This book is about more than reducing the carbon foot-print of your home, it is tailor made for creating a good neighborhood by giving busy neighbors distanced by suburban sprawl or urban anonymnity a really fun and rewarding focal point for coming together.
There are twenty-two specific things that one can do in their home or in relation to their local school or community (most have to do with the home).
I see a real opportunity for a third party developer at Amazon to create a niche business–what I really need as a busy professional is a single Amazon URL where I can go and select all of the low-cost products needed to implement this book's recommendations (e.g. the water-saver showerhead with the instant off-on lever), have them charged to my Amazon account, and delivered to my front door.
I'd also like to see a way for people to register their homes the way we register Wildlife Habitats–completing this check-list should allow registry of the home and count toward the appraisal value.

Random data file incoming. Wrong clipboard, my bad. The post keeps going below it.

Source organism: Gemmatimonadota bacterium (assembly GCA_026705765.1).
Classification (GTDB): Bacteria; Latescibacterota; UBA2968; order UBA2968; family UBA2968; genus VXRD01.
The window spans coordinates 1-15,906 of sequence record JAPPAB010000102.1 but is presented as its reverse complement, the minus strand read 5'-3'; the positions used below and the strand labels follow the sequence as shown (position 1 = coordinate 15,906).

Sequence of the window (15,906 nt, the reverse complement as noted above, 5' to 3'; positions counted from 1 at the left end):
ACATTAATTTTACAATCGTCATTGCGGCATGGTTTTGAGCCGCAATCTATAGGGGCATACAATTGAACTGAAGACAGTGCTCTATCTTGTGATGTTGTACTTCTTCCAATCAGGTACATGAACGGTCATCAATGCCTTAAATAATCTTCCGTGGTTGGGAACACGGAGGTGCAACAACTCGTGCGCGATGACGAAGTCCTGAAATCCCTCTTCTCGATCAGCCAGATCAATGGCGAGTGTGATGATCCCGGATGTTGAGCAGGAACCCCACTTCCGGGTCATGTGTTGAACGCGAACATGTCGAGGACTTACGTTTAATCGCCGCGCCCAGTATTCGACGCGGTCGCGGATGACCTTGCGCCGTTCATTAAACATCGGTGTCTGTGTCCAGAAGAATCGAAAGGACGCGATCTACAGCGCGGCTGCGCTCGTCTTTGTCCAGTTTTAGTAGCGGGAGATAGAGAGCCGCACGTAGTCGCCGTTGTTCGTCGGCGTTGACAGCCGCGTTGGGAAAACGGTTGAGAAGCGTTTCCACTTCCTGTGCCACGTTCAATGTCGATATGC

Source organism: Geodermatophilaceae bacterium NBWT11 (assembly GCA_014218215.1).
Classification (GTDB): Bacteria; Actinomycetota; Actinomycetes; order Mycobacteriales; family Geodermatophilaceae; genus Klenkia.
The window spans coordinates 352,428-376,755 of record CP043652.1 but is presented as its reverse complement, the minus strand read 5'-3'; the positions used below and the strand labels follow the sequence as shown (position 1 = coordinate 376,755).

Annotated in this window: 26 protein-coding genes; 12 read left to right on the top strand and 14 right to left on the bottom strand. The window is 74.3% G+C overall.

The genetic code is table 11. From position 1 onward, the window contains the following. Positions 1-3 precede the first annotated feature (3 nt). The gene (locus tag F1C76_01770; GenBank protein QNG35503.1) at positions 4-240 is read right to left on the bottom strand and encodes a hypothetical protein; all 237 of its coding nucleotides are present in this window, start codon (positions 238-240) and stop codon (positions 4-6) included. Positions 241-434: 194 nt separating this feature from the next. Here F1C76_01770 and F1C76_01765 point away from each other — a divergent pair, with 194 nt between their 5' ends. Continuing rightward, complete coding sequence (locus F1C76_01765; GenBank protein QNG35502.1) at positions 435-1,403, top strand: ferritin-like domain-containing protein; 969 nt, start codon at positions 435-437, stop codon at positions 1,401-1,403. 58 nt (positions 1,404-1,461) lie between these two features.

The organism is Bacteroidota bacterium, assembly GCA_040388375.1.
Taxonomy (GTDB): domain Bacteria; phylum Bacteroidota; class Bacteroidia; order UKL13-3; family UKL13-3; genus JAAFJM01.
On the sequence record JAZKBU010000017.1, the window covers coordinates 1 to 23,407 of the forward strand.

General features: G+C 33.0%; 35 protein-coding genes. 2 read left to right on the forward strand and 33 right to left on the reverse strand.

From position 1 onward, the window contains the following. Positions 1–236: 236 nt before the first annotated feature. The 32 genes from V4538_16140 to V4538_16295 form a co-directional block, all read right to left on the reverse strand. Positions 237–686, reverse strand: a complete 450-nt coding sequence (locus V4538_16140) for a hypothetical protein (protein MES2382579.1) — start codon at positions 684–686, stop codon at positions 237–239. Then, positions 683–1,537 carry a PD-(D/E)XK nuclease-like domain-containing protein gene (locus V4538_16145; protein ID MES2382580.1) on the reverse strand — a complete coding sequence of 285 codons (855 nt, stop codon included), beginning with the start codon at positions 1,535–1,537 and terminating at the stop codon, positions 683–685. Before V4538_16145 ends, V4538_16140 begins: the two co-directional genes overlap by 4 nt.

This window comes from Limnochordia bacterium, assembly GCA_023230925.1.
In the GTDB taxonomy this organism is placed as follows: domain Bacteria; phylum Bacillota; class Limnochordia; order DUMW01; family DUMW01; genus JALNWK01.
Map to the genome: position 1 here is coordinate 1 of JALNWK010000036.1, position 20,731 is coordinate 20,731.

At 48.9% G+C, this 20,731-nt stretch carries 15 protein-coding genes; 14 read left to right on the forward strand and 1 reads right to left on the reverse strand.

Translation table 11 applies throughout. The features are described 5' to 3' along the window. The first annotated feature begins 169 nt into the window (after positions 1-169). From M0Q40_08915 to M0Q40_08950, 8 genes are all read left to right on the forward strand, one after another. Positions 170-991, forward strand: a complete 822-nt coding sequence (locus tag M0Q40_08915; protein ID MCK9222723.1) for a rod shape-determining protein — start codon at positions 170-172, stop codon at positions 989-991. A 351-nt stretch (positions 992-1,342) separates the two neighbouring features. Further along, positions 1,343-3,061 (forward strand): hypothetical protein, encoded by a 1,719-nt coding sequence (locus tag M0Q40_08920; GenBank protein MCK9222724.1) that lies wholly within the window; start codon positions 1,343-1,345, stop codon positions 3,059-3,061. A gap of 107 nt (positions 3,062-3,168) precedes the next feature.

I recommend the book be bought in lots of 10, used to bring together the other 9 houses nearest you, and then passed on down the neighborhood.
The resource section at the end is helpful, and I was especially struck by the disaster resilience recommendations. I know a lot of otherwise mainstream folks that are starting to sign up for the Federal Emergency Management Agency (FEMA) and Red Cross courses on disaster relief, earning the green hard-hat and body covering. Something is happening at the grass roots level–a combination of innate fear that the federal and state governments will fail us as they did with Katrina, and a more constructive sense of responsibility, with more people realizing that resilience starts at the local level with specific individuals planning and preparing so as to prevent local disasters from becoming catastrophes.
For related reading on the psychology of what prevents people from preparing and reacting, see my review of “Catastrophe & Culture: The Anthropology of Disaster.” Disasters do NOT have to become catastrophes, we make them so through denial before, during, and after.
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